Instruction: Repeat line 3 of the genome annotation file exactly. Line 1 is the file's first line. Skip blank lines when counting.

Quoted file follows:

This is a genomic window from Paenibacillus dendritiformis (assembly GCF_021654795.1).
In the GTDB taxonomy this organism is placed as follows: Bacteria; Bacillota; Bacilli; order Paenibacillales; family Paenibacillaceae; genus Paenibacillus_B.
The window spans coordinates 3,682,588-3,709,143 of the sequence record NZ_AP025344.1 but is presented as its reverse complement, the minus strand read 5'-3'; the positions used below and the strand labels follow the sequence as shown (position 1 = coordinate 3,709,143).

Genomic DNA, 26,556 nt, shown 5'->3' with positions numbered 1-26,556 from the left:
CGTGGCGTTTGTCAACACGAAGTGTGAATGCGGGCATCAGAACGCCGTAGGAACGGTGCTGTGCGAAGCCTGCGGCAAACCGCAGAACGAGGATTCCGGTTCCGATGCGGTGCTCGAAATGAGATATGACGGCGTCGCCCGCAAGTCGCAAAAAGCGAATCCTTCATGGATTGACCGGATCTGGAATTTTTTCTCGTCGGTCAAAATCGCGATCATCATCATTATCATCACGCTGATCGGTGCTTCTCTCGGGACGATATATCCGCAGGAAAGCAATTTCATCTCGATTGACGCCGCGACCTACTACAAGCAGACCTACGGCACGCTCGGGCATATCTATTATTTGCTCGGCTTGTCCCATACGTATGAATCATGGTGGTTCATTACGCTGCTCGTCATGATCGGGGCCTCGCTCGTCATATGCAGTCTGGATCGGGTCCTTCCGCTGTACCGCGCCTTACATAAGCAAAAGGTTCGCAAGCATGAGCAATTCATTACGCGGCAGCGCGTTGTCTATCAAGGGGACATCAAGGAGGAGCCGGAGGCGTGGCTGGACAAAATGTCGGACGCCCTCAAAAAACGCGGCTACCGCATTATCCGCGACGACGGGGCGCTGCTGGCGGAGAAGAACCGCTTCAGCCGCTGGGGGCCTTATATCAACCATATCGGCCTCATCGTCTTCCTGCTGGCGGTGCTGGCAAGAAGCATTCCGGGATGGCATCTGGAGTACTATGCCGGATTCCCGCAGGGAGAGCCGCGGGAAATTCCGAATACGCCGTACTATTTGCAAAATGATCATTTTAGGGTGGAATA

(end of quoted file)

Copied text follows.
The window spans coordinates 3,682,588-3,709,143 of the sequence record NZ_AP025344.1 but is presented as its reverse complement, the minus strand read 5'-3'; the positions used below and the strand labels follow the sequence as shown (position 1 = coordinate 3,709,143).